She could not ignore the impact of the distressing blockade that gravitates over our daily life: “The FMC has denounced it in international forums. It has done so, thinking about the great toll it is for women to assume roles historically assigned to them. When a woman occupies minutes from her working time worrying about the food she needs to cook, it is time taken from her work. Besides being good professionals, they feel they must also be good at home”.
And, this is not wrong. What’s wrong is that only women are concerned with such issues. The pattern seems cloned in the younger generations, said Ivette Vega: “It is common in high schools that girls, to meet the expectations of their partners, take on the responsibility of managing and taking care of the weekly groceries, or washing clothes. Disparities are not changed by a stroke of a pen; they pass through the individual conscience of each human being. Change is costly because it means getting rid of more than five or six hundred years of patriarchal culture.”
In the eyes of specialists, women continue to function compelled by very old triggers. It is obvious that in many households, the times when the “weaker sex” requested permission to work “outside the home“ are over. But, Ivette Vega reflects, “now, there’s a deep silence when we get home, or there’s a disapproving expression on their faces when we open the door.”
There are other, more blatant, discriminatory signals, such as we find in “popular songs” that brand women as heartless thieves or greedy. As long as there are people that see us in this way, equal opportunity and social justice will not be achieved“, said the director of the magazine “Muchacha”.
And she gave us other examples to ponder: “If I have a brother and he works less than me at home simply because he’s male, justice has not been achieved. If I’m the one who has to be careful about having sex, and not him, the point of view is still lopsided. Because, becoming a father is something as serious and responsible as becoming a mother. “
There is a trend Ivette did not overlook: ‘When you move up the social pyramid, the number of women in leadership positions diminishes. Is it because they are no longer bold, decisive, and intelligent? No. Life changed them, and those that “get there” … What have they lost, what have they gained, what makes them suffer? And, if apparently they have not lost anything, what do they feel guilty of? What is the cost to pay if they fail to conform to the mother or wife cultural pattern expected of them? A truly revolutionary change is needed, because it is not enough for me to be present: we must be really there, without it being considered a heresy. “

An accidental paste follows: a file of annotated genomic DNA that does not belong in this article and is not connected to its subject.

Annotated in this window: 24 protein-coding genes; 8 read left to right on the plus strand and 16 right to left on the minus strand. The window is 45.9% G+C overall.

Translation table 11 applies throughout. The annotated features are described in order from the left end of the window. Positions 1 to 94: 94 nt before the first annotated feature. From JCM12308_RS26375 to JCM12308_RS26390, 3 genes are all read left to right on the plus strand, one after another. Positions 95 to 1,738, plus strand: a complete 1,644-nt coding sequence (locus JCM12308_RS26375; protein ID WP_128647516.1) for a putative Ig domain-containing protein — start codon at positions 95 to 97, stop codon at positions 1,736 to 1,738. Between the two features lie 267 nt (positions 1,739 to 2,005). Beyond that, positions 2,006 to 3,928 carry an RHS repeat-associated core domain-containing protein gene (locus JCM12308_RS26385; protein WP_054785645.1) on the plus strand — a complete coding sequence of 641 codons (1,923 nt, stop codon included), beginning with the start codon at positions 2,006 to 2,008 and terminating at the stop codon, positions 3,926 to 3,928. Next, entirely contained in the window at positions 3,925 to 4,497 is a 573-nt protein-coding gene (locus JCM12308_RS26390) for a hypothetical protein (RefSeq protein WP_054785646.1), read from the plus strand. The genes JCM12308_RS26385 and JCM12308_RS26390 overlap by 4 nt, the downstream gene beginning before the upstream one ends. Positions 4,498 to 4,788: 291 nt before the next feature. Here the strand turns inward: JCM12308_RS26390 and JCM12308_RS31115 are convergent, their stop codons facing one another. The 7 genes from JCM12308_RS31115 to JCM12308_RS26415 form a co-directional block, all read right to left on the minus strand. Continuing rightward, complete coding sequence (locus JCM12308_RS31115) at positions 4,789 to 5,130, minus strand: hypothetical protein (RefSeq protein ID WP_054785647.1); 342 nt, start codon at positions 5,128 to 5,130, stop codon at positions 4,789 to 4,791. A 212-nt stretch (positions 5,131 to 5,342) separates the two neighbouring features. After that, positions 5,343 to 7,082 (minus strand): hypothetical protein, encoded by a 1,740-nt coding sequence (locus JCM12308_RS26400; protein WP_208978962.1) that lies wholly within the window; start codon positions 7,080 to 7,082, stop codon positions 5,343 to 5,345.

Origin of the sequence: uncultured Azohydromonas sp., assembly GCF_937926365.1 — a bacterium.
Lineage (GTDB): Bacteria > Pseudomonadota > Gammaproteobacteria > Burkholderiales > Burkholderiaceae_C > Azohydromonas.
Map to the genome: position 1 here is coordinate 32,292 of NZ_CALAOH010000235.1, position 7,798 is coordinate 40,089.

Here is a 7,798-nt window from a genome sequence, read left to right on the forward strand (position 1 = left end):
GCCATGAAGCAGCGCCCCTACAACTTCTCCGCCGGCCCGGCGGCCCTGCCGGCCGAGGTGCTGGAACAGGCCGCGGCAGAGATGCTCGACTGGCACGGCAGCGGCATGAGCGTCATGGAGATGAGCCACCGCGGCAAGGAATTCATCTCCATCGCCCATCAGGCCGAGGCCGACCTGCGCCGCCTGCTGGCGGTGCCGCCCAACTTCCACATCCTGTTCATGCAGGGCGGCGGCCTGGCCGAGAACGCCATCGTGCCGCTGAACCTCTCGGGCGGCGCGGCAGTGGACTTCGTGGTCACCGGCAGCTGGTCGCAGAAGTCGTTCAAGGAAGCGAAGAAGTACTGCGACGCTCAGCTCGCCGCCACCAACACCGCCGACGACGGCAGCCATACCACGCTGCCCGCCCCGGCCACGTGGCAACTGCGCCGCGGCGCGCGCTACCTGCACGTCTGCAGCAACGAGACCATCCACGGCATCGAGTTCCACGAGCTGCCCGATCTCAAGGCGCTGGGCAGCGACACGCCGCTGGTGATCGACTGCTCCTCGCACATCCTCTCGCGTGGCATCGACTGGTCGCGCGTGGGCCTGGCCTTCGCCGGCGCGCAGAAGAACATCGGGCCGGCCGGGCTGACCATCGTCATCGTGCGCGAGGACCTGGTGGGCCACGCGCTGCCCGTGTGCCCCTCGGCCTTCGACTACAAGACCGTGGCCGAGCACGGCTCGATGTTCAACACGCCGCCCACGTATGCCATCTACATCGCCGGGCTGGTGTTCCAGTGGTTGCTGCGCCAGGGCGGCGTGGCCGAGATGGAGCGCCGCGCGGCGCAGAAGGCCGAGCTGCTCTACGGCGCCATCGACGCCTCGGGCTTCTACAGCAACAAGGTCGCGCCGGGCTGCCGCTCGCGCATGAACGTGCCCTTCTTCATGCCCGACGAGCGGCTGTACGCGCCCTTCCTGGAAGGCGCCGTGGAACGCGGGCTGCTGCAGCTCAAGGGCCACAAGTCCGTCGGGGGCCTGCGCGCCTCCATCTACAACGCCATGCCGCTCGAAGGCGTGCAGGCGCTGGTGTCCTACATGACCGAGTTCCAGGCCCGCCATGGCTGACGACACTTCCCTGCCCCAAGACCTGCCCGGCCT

To run or to flirt, with the wolves?
Without including the male point of view, this journalistic expedition would be incomplete. That is why we invited Julio Cesar Pages, Ph. D. in Historical Science and anthropologist, to contribute his point of view on this complex and sensitive issue. It’s an issue that triggers the most diverse views, and there’s always the risk of not being able to balance them.
“We are a country with high expectations, we have a large population of women with university and pre-university studies, we have achieved a great professional level, but ‘machismo’ survives as a cultural and educational label.
“Whereas our women have grown in their spiritual universe and in the professional world, our men have not done the same. We remain a gallant, but discriminatory society. I’d like to make clear that the ‘machismo’ discourse includes everyone. It is not just superficial, it’s a set of ideas profoundly embedded [in our consciousness].
“The challenge to overcome it can not be left solely to the FMC. It seems to me it lacks responsibility, if only those who are most vulnerable face it. It needs a social synergy in which all the institutions must work. The Federation must be the generator, but not the custodian of all the problems. “